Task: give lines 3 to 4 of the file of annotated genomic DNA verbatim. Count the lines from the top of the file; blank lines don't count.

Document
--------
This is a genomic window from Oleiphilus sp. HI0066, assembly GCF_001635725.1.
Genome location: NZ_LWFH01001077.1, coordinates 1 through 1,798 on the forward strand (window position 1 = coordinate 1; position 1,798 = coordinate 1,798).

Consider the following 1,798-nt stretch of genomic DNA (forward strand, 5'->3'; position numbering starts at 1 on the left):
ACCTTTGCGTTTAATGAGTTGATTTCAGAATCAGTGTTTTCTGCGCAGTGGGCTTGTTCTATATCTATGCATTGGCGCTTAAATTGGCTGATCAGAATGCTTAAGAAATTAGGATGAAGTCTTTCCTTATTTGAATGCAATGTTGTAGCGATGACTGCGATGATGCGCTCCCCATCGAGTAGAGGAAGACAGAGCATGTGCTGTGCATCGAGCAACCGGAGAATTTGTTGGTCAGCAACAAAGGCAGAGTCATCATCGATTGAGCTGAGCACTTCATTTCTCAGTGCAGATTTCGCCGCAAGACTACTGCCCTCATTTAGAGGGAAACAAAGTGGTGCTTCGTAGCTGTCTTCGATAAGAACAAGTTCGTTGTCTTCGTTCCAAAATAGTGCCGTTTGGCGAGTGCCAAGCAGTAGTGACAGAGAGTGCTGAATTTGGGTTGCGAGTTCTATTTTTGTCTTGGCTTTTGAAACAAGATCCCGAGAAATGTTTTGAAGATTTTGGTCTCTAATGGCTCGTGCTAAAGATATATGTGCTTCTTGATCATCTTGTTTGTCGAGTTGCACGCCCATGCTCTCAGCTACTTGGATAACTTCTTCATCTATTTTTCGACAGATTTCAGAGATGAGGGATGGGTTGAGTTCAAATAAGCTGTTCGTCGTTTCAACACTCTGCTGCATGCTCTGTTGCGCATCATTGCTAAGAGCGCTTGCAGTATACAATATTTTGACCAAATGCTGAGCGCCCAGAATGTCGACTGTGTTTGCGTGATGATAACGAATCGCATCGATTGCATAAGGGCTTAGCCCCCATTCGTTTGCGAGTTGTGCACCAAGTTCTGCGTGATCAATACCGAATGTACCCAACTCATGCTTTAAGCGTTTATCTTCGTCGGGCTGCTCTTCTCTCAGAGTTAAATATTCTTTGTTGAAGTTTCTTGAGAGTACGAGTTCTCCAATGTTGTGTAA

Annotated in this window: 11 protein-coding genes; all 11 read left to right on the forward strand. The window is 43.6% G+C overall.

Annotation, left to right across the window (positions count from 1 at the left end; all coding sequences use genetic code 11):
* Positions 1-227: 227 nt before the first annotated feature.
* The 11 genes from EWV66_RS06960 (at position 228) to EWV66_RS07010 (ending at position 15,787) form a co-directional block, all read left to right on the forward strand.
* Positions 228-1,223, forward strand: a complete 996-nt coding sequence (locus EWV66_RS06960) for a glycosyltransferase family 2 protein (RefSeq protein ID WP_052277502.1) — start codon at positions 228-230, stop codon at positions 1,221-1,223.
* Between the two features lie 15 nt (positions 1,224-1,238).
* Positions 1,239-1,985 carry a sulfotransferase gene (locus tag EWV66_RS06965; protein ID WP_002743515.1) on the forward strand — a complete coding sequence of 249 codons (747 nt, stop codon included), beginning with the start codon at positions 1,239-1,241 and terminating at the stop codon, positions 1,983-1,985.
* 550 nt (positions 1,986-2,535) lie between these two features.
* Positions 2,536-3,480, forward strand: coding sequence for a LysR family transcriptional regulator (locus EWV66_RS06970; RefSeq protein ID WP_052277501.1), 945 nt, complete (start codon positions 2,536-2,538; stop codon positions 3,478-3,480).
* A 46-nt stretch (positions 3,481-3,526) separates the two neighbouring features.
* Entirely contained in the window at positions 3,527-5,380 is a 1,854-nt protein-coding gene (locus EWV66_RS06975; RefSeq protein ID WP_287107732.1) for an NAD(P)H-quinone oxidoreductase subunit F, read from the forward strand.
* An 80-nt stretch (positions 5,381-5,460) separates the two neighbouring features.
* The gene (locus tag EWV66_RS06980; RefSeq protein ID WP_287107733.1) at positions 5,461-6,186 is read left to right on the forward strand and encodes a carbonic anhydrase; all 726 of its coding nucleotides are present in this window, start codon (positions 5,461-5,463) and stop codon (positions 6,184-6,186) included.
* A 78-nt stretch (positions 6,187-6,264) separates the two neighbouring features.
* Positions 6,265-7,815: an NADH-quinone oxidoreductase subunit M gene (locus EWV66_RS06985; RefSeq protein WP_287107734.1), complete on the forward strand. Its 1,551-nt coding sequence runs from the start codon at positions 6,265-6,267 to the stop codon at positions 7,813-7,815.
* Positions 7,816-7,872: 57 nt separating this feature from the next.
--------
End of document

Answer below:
Consider the following 1,798-nt stretch of genomic DNA (forward strand, 5'->3'; position numbering starts at 1 on the left):
ACCTTTGCGTTTAATGAGTTGATTTCAGAATCAGTGTTTTCTGCGCAGTGGGCTTGTTCTATATCTATGCATTGGCGCTTAAATTGGCTGATCAGAATGCTTAAGAAATTAGGATGAAGTCTTTCCTTATTTGAATGCAATGTTGTAGCGATGACTGCGATGATGCGCTCCCCATCGAGTAGAGGAAGACAGAGCATGTGCTGTGCATCGAGCAACCGGAGAATTTGTTGGTCAGCAACAAAGGCAGAGTCATCATCGATTGAGCTGAGCACTTCATTTCTCAGTGCAGATTTCGCCGCAAGACTACTGCCCTCATTTAGAGGGAAACAAAGTGGTGCTTCGTAGCTGTCTTCGATAAGAACAAGTTCGTTGTCTTCGTTCCAAAATAGTGCCGTTTGGCGAGTGCCAAGCAGTAGTGACAGAGAGTGCTGAATTTGGGTTGCGAGTTCTATTTTTGTCTTGGCTTTTGAAACAAGATCCCGAGAAATGTTTTGAAGATTTTGGTCTCTAATGGCTCGTGCTAAAGATATATGTGCTTCTTGATCATCTTGTTTGTCGAGTTGCACGCCCATGCTCTCAGCTACTTGGATAACTTCTTCATCTATTTTTCGACAGATTTCAGAGATGAGGGATGGGTTGAGTTCAAATAAGCTGTTCGTCGTTTCAACACTCTGCTGCATGCTCTGTTGCGCATCATTGCTAAGAGCGCTTGCAGTATACAATATTTTGACCAAATGCTGAGCGCCCAGAATGTCGACTGTGTTTGCGTGATGATAACGAATCGCATCGATTGCATAAGGGCTTAGCCCCCATTCGTTTGCGAGTTGTGCACCAAGTTCTGCGTGATCAATACCGAATGTACCCAACTCATGCTTTAAGCGTTTATCTTCGTCGGGCTGCTCTTCTCTCAGAGTTAAATATTCTTTGTTGAAGTTTCTTGAGAGTACGAGTTCTCCAATGTTGTGTAA